Australian Dictionary of Biography

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Albert (Bert) Morris (1886–1939)

by B. E. Kennedy

This article was published:

Albert Morris (1886-1939), botanist and assayer, was born on 13 August 1886 at Bridgewater, South Australia, second son of Albert Joseph Morris, stonecutter from England, and his wife Emma Jane, née Smith. The family moved to the new silver-field of Thackaringa, New South Wales, and in 1890 to Broken Hill. From an early age Albert developed a strong interest in the plant life of the arid interior. His lifelong passion for botany may have resulted from an injury to his foot in infancy that left him crippled for life and debarred him from sport. He was educated at Burke Ward Public School and at Broken Hill Technical College, where he obtained a diploma in metallurgy; he grew and sold pepper trees to pay his fees. He was employed by the Central Mine from 1902 and became its chief assayer.

At Broken Hill on 13 April 1909 he married Ellen Margaret Sayce, dressmaker. She was a forceful personality and a staunch member of the Society of Friends; in 1918 Morris also became a Quaker after an Anglican upbringing. They built a tiny cottage in Cornish Street, Railway Town, an area most exposed to soil erosion and drifting sand: trees had been cut for fuel and years of overstocking and the rabbit plague had denuded the land.

Morris cultivated a desert garden and, assisted by Edwin Ashby, experimented with a wide range of plants from dry areas, including Arizona and South Africa. He found that species grown from seed collected locally withstood drought conditions better than others. In 1920 with W. D. K. MacGillivray he helped to found the Barrier Field Naturalists' Club and served as its secretary until his death. Numerous field expeditions in his spare time greatly increased his knowledge and his collection to over 5000 pressed specimens, which his wife later gave to the Waite Institute of South Australia. Strongly practical, he gave away hundreds of trees and shrubs to schools and public bodies and worked to preserve the Aboriginal paintings and rock carvings at Mootwingee from vandalism.

Until 1936 no mining company was willing to control sand drift by implementing Morris's idea of a green belt, which he asserted would 'not only help, but will wholly remove the problem … providing you fence a fairly large area with stock and rabbit-proof fencing, and give some help for the first few years'. W. S. Robinson, managing director of the Zinc Corporation Ltd, decided to support Morris, who showed a remarkable understanding of the three basic principles of natural regeneration: the exclusion of grazing animals and rabbits; careful positioning of fences to protect trees from prevailing winds; and choice of local plants well adapted to the hot, dry conditions.

In May 1936 the company established a twenty-two-acre (9 ha) plantation, later named the Albert Morris Park. Morris provided seedlings and advised the planting of native grasses, gum trees and old man salt bush, a species that had almost disappeared. Within eighteen months the results were so impressive that the North Broken Hill and Broken Hill South companies joined the scheme.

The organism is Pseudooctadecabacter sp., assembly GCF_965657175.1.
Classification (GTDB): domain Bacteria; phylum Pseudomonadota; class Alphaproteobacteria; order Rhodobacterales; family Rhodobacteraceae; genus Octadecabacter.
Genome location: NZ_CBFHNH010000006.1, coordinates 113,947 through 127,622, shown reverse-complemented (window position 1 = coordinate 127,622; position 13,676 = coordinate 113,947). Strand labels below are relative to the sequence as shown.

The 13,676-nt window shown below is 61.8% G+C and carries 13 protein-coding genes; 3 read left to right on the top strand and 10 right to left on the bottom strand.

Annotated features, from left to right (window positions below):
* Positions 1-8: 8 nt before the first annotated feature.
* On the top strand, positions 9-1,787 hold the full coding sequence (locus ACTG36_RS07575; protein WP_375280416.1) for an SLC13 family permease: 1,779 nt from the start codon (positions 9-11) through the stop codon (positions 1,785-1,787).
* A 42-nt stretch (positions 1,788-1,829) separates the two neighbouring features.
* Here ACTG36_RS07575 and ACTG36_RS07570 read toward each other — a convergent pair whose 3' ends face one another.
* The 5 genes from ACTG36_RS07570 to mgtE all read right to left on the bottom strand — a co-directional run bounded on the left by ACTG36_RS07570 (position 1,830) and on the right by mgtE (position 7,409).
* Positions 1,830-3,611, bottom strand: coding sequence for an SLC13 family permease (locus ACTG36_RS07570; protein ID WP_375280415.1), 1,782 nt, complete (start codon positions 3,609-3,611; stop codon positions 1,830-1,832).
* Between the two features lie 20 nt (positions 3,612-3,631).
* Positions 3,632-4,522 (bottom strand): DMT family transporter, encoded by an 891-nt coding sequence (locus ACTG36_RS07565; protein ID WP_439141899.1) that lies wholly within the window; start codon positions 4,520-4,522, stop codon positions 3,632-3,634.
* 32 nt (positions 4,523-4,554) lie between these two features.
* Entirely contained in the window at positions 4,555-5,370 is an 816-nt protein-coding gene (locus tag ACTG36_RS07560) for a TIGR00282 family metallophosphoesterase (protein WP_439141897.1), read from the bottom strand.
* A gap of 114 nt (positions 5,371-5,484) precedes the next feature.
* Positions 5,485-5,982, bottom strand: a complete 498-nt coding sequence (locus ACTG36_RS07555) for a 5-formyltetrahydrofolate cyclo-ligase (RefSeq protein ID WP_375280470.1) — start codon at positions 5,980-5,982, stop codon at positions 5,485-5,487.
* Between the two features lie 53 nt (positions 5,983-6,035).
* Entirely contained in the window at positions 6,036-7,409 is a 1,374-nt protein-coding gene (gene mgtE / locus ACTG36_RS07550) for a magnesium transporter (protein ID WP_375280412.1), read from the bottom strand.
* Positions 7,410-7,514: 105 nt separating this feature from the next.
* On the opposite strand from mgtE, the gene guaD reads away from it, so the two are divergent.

Morris did not live to see the greening of Broken Hill by the regeneration area, parks, bowling greens and recreation areas. Survived by his wife, but childless, he died of a cerebral tumour on 9 January 1939 at Broken Hill and was buried with Anglican rites. A drinking fountain in front of the Technical College commemorates his work. Gentle and a tireless amateur botanist, Morris also enjoyed music and reading. Known simply as 'Uncle Bert', he was a kind host to many nurses sent to Broken Hill to train at the hospital.

Select Bibliography

  • A. Morris, Plantlife of the West Darling, Barrier Field Naturalists Club compiler (Broken Hill, NSW, 1966)
  • W. S. Robinson, If I Remember Rightly, G. Blainey ed (Melb, 1967)
  • R. H. B. Kearns, Broken Hill, vol 3, 1915-39 and vol 4, 1940-73 (Broken Hill, NSW, 1975 and 1976)
  • Walkabout, 1 Nov 1938, p 33
  • Victorian Naturalist, 55 (1938-39), p 180
  • Barrier Daily Truth, 10 Jan 1939.

Additional Resources

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Citation details

B. E. Kennedy, 'Morris, Albert (Bert) (1886–1939)', Australian Dictionary of Biography, National Centre of Biography, Australian National University,, published first in hardcopy 1986, accessed online 26 June 2024.

This article was published in hardcopy in Australian Dictionary of Biography, Volume 10, (Melbourne University Press), 1986

View the front pages for Volume 10

© Copyright Australian Dictionary of Biography, 2006-2024

Life Summary [details]


13 August, 1886
Bridgewater, South Australia, Australia


9 January, 1939 (aged 52)
Broken Hill, New South Wales, Australia

Cause of Death

cancer (brain)

Cultural Heritage

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Includes the religion in which subjects were raised, have chosen themselves, attendance at religious schools and/or religious funeral rites; Atheism and Agnosticism have been included.

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